Volume 5 Supplement 1

23rd European Workshop for Rheumatology Research

Open Access

Plasma-cell like morphotype with loss of CD3 expression by Th1 cytokine producing cells

  • G Page1,
  • A Sattler2,
  • A Thiel2,
  • A Radbruch2 and
  • P Miossec1
Arthritis Res Ther20035(Suppl 1):54

https://doi.org/10.1186/ar684

Received: 14 January 2003

Published: 24 February 2003

Background and objective

Activated T helper CD4+ T cells, by their production and secretion of cytokines, seem to have functional similarities with plasmocytes secreting immunoglobulins. The morphotype and phenotype of IL-17- and IFN-γ-producing cells in both in vitro and in vivo situations remain to be clarified. Oligoclonal activation of normal peripheral blood mononuclear cells with the superantigen SEB and polyclonal activation with PMA/PHA for 4, 24, and 48 hours were used as in vitro models. This study was extended to various in vivo situations such as RA, dermatomyositis (DM), and normal activated lymph nodes.

Methods

We looked at the phenotype of IL-17 and IFN-γ-producing cells by immunohistochemistry, using the CD3 and CD4 T-cell markers, the CD20 B-cell marker, the CD38, and the kappa and lambda light-chain immunoglobulins plasmocytes markers. We also focused on the expression of two chemokine receptors, CCR6 and CCR7, involved with their associated ligands CCL20 and CC19/CCL21 in the migration of T lymphocytes.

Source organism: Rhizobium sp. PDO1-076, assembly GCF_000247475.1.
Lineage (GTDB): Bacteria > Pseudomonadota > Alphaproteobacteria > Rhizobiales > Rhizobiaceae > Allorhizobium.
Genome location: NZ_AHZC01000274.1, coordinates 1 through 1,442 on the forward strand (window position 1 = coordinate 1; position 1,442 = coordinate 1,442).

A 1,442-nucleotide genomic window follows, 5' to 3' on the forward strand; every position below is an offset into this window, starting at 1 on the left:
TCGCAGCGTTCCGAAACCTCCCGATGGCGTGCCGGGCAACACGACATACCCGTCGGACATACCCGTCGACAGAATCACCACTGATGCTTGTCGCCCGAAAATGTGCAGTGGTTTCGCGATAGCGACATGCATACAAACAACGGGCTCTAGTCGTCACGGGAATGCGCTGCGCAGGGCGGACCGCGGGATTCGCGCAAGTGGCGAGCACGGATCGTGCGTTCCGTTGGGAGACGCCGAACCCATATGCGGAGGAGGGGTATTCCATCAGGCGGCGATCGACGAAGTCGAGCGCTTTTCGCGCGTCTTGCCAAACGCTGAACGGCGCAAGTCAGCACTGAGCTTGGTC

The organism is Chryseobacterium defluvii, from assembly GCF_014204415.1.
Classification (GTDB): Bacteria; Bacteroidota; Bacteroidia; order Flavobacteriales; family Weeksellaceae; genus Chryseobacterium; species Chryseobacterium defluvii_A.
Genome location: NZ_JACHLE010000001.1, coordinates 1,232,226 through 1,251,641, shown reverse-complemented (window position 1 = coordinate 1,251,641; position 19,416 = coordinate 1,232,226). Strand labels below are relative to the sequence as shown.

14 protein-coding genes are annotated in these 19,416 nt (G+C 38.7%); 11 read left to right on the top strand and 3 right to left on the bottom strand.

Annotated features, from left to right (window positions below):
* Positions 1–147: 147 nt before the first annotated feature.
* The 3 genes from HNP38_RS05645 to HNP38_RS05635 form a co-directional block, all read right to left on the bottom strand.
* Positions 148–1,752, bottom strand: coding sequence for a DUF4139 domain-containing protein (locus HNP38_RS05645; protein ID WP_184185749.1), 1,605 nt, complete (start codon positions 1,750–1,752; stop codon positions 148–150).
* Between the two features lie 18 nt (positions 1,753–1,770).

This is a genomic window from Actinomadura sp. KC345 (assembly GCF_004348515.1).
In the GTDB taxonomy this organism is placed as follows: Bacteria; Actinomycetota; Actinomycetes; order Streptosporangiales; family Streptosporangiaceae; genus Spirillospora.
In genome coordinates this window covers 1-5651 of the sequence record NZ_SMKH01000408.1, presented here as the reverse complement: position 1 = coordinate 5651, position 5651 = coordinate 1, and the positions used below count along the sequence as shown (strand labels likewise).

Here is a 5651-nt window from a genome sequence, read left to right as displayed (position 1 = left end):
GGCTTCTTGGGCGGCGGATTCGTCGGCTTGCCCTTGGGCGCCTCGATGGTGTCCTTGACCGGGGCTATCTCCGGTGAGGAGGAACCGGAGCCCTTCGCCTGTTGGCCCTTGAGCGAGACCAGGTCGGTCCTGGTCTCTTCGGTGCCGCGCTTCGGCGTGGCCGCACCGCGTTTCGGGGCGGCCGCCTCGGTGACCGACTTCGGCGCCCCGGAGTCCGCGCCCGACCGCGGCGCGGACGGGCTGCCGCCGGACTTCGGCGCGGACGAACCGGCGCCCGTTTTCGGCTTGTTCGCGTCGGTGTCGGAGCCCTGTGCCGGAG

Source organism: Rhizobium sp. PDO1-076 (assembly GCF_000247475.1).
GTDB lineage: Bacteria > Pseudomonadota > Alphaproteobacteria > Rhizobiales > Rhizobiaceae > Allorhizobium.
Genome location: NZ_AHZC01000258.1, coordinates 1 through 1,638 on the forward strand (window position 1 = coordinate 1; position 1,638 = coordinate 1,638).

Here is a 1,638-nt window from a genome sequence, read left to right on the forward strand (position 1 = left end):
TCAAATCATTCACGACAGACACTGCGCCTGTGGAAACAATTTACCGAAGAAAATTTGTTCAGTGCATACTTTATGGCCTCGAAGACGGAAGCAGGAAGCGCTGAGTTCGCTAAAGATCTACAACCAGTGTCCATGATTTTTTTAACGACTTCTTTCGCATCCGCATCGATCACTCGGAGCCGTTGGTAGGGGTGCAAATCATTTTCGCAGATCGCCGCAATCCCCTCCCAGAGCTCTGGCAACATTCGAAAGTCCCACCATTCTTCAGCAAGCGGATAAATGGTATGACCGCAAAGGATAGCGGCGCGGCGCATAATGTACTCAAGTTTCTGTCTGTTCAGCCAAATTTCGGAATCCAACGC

Results and conclusions

IL-17 and IFN-γ-producing cells acquire a plasma-cell-like morphotype associated with the reduced expression of CD3 and the persistence of CD4 after both polyclonal and oligoclonal activation. In RA, DM, and activated lymph nodes, IL-17- and IFN-γ-producing cells presented the same morphotype. In RA synovium, these plasmacytoid-like Th1-producing cells still express the CD4 marker but not the CD3 and are CD20-, CD38-, kappa- and lambda-. In both in vitro and in vivo conditions, some of the Th1-producing cells can produce the CCR6 and CCR7 chemokine receptors, a finding which supports the argument that CCL20/CCR6 and CCL19,21/CCR7 play a role in the homing of T cells.

Authors’ Affiliations

(1)
INSERM U403 and Departments of Immunology and Rheumatology, Hôpital Edouard Hérriot
(2)
Department for Humoral Immunology, German Arthritis Research Centre

Copyright

© The Author(s) 2003

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